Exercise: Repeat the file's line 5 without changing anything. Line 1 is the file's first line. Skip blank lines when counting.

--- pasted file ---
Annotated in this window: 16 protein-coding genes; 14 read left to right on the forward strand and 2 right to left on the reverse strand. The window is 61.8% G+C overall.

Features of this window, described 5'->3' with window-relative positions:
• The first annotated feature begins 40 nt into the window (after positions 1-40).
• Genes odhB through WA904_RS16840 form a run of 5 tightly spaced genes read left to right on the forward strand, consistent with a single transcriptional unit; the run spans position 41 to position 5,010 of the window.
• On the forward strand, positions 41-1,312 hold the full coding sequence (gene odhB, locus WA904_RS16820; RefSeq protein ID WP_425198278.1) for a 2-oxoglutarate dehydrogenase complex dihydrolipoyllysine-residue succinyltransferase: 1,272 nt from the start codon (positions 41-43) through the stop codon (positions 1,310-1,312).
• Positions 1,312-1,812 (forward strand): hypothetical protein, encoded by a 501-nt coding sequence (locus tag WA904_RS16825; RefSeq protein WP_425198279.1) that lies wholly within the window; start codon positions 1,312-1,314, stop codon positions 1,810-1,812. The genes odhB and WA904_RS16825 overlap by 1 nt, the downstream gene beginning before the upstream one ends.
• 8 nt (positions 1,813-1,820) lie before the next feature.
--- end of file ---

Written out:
• On the forward strand, positions 41-1,312 hold the full coding sequence (gene odhB, locus WA904_RS16820; RefSeq protein ID WP_425198278.1) for a 2-oxoglutarate dehydrogenase complex dihydrolipoyllysine-residue succinyltransferase: 1,272 nt from the start codon (positions 41-43) through the stop codon (positions 1,310-1,312).